On the bright side, some formats have died. When I was an undergraduate, every database and sequence handling program seemed to have its own format. One of my first graduate school projects was a multi-format parser so I could read files in FASTA, Genbank, EMBL, SwissProt (very similar to EMBL) and GCG formats, and write FASTA, Genbank and GCG -- but that was hardly the whole the spectrum of formats in use those days (but it was the set I needed to deal with). I wish I could say that nobody is reinventing that wheel, but at Starbase I'm frequently asking for files sent to me to be converted out of Geneious or DNA*STAR formats . You'd think these folks would quit inventing proprietary binary formats, but noooo. Reminiscent of ABI, which for a long time kept the binary format for Sanger tracefiles a secret, with regular changes to screw up anyone who had hacked the format. Yet another advantage to formats such as XML that come with a format definition -- it is often possible to write parsers that simply ignore the parts of the file they don't understand, so long as the XML (or ASN.1 or similar) is valid.
While I'm ranting, a related curse is that every programmer feels a need to come up with a different way of naming the parameters and a different way of collecting them in a file. I feel a little churlish complaining, as I love these three tools, but wouldn't it be nice if MIRA, Celera Assembler and SPADES had parameter file formats that were at least closely related to each other? I really admire the effort that went into Nucleotid.es; just contemplating putting together all those config files would probably cause me to nix the project.
So in summary, I'd vote for rich formats which are precisely defined so that the headache of parsing, mis-parsing & crashing parsers can be behind us. Stop coming up with yet another tab-delimited mess (though I'm afraid this is a bit of a do-as-I-say-not-as-I-do -- I'm terrible about imposing such on myself). If you start a project, try to look around for something existing to at least steal generously from, instead of inventing yet another idiosyncratic format for bioinformaticians to curse out.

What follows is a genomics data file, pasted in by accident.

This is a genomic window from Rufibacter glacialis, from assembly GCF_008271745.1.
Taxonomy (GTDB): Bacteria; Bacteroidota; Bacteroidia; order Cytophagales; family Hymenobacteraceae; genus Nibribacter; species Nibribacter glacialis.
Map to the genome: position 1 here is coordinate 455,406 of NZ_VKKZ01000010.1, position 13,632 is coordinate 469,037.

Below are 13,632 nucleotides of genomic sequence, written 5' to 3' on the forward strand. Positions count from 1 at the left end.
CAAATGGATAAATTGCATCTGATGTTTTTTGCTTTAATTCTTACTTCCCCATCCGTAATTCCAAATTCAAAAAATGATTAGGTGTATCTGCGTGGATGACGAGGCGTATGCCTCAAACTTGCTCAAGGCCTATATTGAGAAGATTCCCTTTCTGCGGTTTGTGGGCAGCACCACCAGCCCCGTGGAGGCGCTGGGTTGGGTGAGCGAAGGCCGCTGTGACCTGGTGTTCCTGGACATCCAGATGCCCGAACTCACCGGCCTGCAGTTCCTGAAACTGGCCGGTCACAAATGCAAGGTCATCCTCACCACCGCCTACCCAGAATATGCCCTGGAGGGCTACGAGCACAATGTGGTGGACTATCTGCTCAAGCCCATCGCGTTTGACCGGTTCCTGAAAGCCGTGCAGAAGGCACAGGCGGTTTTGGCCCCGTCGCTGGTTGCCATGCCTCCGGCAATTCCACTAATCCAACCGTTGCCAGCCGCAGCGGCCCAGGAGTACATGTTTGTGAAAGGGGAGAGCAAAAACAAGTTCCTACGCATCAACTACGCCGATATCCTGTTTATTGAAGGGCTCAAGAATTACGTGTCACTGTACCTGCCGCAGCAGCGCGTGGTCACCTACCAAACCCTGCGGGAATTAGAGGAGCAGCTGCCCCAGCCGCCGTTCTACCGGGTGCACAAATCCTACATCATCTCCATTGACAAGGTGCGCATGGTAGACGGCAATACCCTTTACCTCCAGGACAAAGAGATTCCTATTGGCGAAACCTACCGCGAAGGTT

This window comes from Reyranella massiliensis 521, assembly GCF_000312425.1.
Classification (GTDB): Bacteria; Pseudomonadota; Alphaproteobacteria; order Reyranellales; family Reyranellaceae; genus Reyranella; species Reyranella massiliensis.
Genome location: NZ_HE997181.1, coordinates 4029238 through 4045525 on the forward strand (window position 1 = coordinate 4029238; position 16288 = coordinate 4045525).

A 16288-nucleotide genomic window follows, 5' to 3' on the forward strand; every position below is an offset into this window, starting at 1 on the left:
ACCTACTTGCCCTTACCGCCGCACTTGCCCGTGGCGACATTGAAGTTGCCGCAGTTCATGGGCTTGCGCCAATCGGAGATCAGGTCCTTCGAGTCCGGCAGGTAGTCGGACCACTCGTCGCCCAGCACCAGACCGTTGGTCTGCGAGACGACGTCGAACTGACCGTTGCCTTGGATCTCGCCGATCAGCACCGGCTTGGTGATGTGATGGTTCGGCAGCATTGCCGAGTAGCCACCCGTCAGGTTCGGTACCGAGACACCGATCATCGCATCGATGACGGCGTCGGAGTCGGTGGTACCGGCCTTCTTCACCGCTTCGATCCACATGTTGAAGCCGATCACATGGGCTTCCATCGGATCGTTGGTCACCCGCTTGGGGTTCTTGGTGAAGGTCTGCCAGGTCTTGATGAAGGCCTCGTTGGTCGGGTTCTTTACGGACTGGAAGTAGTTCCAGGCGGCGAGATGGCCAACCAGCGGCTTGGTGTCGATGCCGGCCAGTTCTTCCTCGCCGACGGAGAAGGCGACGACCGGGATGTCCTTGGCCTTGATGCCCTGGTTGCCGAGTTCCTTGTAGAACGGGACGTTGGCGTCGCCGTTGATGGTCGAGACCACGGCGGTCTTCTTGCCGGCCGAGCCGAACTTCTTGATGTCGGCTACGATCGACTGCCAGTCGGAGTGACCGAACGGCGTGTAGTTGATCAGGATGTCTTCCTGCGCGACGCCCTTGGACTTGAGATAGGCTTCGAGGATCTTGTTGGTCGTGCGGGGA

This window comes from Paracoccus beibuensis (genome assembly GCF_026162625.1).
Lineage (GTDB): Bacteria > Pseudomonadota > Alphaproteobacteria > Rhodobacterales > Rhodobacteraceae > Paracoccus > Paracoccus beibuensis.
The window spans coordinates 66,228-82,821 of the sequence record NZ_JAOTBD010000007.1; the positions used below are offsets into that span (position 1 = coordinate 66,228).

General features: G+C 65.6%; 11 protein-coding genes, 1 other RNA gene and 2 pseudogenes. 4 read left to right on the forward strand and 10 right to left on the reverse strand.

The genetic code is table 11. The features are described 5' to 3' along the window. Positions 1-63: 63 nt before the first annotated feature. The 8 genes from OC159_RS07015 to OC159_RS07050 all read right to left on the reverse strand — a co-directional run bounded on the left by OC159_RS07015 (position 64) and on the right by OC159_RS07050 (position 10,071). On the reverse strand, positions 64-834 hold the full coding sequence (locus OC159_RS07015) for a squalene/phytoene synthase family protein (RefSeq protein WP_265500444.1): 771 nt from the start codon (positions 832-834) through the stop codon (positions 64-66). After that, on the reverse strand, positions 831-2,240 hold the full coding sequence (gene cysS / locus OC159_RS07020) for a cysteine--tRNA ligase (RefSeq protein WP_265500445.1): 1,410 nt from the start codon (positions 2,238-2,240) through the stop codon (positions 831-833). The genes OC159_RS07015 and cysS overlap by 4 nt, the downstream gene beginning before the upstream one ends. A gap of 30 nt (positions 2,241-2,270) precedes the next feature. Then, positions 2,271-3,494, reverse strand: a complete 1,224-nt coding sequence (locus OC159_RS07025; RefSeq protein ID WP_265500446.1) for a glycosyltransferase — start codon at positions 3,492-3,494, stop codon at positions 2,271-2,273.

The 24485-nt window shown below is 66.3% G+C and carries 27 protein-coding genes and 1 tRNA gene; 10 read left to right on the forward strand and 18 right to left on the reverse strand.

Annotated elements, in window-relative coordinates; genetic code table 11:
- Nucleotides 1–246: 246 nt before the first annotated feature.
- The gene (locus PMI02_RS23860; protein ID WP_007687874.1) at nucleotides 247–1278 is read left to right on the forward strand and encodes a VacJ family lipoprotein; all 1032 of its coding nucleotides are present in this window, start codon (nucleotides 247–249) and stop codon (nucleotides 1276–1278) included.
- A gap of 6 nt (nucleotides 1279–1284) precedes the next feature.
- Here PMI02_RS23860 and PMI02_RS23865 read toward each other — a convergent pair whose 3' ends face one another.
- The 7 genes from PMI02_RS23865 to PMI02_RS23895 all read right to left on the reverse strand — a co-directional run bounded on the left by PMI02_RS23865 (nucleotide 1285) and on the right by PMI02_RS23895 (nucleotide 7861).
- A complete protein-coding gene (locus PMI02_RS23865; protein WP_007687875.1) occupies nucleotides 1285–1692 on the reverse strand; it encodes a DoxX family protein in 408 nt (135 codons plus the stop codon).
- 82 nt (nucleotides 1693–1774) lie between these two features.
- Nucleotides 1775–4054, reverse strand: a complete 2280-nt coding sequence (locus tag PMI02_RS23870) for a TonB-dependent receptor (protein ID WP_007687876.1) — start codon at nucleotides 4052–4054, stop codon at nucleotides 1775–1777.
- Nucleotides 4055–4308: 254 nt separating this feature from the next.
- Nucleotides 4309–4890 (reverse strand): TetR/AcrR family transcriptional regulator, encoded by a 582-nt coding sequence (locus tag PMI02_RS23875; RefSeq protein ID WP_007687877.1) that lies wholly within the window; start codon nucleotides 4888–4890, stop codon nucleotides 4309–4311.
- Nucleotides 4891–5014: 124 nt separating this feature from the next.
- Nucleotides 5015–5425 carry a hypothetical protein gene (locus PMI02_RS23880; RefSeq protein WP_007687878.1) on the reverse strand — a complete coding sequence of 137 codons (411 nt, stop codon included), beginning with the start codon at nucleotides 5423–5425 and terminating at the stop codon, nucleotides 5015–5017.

I've been thinking quite a lot about this problem - computer scientists "fixed" this problem for themselves by creating committees like the one that defined COBOL (CODASYL?) or the IEEE defining all these POSIX standards. As an example, similar to several FASTQS in the bioinformatics world now there were several implementations of awk, after POSIX, your awk implementation either was or wasn't POSIX compliant. With that list of rules comes automated conformance tests, compliance certifications etc.
I now think that bioinformatics needs such a committee (even though it sounds like the most boring thing possible). However, there will be problems: there's no large bioinformatics society like IEEE CS, there are no industry players pushing like IBM did with CODASYL, little engineering expertise in bioinformatics, no government involvement, a very fragmented community in terms of physical location, language barriers, no networks to spread eventual standards etc.
But if anyone wants to create such a committee feel free to contact me, I'll be more than glad to help.
The bio world might learn a lesson from the climate community with its use of the CF metadata convention group - http://cfconventions.org/
The underlying data format is NetCDF or HDF5. The convention provides semantics - metadata, data structure, naming conventions, etc
Lately I've been wondering why bioinfo tools haven't gravitated towards an application file format https://www.sqlite.org/appfileformat.html and maybe enhance the data with some ontologies like http://edamontology.org would be a better direction?...